IRS Issues Temporary Regulations
The Internal Revenue Service issued temporary regulations on the portability of a Deceased Spouse’s Unused Exclusion (DSUE). For Decedent’s dying in 2011 and 2012, any federal gift and estate tax exemption not used can be transferred to the surviving spouse, provided that a timely filed federal estate tax return is filed.
Don’t Blow the Filing Deadline!
The filing deadline for federal portability is 9 months from the date of death, with the ability to obtain an automatic 6 month extension if the extension is filed within 9 months. For Decedents dying between 1/1/11 – 6/30/11 with estates less than $5 million, for portability purposes only, an extension may be filed up until 15 months from the date of death and the return will still be considered timely (IRS Notice 2012-12). There are likely many taxpayers who died between 1/1/11 and now (this Article was written in July 2012) with estates less than $5 million who are unaware of the filing deadline to receive the benefit of portability. Portability benefits likely continue to be forfeited on a daily basis due to lack of information and knowledge by taxpayers and some less careful tax practitioners.
The temporary regulations clarified that the filing deadline applies regardless of the size of the estate. If the filing deadline is missed, then portability is forever lost.
Method of Computing the Portability Amount
The taxpayer can file a timely traditionally prepared federal estate tax return and get the benefit of portability. A computation should be attached to the return showing the amount of unused exemption passing to the surviving spouse.
Estates with values less than the federal estate tax exemption in effect on their death which would not otherwise be required to file a federal estate tax return, do not have to report the value of property which qualifies for the marital or charitable deductions. If that approach is taken, the executor must estimate the value of the gross estate. The IRS will revise the instructions to the federal estate tax return to provide for ranges of value to estimate.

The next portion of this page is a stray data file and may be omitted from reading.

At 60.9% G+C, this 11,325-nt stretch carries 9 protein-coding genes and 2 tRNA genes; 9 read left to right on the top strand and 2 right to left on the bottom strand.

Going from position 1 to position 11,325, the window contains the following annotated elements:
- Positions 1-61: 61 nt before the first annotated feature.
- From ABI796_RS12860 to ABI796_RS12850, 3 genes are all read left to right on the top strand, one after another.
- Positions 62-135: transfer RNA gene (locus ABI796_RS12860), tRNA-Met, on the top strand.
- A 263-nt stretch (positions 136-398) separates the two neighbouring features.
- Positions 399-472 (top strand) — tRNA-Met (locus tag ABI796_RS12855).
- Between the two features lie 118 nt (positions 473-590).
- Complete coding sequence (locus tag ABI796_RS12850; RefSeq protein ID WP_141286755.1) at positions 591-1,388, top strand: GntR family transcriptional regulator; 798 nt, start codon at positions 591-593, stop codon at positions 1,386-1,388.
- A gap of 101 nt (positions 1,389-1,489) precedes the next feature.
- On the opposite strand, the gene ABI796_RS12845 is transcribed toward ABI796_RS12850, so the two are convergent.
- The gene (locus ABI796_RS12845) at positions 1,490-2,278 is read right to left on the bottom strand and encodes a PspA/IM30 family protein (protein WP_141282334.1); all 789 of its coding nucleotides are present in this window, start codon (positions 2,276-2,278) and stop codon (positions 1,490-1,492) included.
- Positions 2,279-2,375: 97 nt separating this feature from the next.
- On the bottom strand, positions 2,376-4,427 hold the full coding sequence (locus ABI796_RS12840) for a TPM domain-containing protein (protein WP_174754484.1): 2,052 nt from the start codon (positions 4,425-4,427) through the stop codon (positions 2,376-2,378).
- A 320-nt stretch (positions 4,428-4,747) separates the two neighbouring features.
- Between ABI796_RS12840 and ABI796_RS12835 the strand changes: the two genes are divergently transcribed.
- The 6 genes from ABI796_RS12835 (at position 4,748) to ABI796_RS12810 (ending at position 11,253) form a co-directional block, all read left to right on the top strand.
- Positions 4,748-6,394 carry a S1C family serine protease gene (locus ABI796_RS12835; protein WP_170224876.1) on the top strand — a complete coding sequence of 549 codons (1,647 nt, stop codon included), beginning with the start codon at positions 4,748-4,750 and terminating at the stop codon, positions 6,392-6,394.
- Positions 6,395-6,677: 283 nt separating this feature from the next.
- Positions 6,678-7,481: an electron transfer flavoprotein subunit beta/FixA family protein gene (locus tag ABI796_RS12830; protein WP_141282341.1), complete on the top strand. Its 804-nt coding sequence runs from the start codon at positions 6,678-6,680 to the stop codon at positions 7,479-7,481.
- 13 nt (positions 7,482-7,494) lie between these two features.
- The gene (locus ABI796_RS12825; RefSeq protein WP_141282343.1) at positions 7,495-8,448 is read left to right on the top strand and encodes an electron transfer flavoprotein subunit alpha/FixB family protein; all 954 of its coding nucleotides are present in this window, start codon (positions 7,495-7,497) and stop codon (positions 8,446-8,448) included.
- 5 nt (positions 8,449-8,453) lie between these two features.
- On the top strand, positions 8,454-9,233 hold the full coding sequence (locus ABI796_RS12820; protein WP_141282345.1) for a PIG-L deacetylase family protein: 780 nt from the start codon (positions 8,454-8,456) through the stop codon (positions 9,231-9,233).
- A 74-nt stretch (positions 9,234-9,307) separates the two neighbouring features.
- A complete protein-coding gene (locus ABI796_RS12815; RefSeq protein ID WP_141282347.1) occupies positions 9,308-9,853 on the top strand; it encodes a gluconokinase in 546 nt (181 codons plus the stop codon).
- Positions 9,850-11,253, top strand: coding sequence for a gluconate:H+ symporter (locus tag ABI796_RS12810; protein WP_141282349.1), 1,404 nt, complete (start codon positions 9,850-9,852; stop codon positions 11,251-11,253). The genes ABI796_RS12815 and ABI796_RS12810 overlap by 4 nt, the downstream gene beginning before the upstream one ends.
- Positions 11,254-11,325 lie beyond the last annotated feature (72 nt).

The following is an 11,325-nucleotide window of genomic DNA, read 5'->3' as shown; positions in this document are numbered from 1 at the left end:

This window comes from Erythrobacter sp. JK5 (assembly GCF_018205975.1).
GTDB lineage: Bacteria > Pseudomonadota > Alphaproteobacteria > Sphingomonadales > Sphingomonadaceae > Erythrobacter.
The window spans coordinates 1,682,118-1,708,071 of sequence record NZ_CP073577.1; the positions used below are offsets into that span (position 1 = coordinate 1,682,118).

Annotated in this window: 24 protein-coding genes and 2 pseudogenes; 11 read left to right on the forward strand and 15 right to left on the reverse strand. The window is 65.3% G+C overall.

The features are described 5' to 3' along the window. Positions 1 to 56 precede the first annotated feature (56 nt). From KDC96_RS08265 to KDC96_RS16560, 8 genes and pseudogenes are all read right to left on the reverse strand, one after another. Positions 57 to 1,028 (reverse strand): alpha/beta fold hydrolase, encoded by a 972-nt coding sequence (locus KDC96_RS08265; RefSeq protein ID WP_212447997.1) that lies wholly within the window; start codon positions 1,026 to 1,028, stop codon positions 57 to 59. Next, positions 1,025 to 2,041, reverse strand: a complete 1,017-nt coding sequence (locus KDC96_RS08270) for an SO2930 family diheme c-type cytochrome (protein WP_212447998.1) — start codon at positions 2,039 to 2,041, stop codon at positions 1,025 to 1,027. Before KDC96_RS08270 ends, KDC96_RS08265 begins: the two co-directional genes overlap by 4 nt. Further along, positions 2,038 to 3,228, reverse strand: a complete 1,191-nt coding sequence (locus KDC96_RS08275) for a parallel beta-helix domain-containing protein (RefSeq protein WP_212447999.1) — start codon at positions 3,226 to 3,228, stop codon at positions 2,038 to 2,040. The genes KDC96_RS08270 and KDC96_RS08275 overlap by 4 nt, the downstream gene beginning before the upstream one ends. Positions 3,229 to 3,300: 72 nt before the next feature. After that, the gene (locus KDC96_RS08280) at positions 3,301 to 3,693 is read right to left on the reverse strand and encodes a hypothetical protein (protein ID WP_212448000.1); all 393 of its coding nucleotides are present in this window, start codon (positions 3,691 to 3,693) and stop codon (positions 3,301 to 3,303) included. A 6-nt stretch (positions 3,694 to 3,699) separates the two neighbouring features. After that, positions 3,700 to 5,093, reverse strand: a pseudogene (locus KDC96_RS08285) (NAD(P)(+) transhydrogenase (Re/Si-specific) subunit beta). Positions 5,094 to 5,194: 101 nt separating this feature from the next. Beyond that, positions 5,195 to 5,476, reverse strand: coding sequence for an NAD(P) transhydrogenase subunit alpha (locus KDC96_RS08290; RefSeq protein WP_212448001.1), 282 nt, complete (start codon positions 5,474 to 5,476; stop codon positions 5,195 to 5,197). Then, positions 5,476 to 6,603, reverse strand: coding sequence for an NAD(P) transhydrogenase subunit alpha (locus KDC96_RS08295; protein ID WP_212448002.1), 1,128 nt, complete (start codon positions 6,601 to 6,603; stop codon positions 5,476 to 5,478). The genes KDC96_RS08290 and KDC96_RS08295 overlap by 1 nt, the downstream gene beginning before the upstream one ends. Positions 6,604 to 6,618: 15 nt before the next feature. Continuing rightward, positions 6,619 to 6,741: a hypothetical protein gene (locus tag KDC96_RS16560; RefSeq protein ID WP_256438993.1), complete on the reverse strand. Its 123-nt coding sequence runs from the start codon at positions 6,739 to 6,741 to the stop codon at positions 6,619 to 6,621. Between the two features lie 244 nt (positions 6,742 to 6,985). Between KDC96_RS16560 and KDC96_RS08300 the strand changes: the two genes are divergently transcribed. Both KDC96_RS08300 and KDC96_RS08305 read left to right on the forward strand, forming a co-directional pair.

Effect of Gift Taxes Paid
If gift taxes were paid by the Decedent, then portability will apply to the portion of the assets on which gift taxes were paid.
Which Spouse Counts?
The rules regarding which spouse’s unused exclusion amount is portable can be complex and confusing. The surviving spouse can only use the Decedent’s unused DSUE from the last person that the surviving spouse was married to previously who died while still married to that surviving spouse. If that person had no DSUE or the person’s estate elected out of the DSUE provisions, then the DSUE for the surviving spouse is zero.
Example: Susan was married to Bob when he passed away in April 2011. She married Jim in September 2011, but was divorced from him in January 2012. She married Alex in June 2012. Jim died in November 2012. Susan dies in December 2012. Susan’s last predeceased spouse is Bob. While she married Jim after Bob died and Bob died before Susan did, Bob was not married to Susan when he died. Similarly, Alex, having not yet died, is also not the last predeceased spouse. Thus Susan’s executor would look to Bob’s DSUE, if any, in preparing Susan’s Form 706.
Nonresidents Who are Not Citizens
The temporary regulations denied portability benefits for nonresident non-citizen Decedents.
Portability for QDOT Trusts
Portability is allowed for Qualified Domestic Trusts (QDOTs) subject to adjustment when subsequent distributions are made from the QDOT.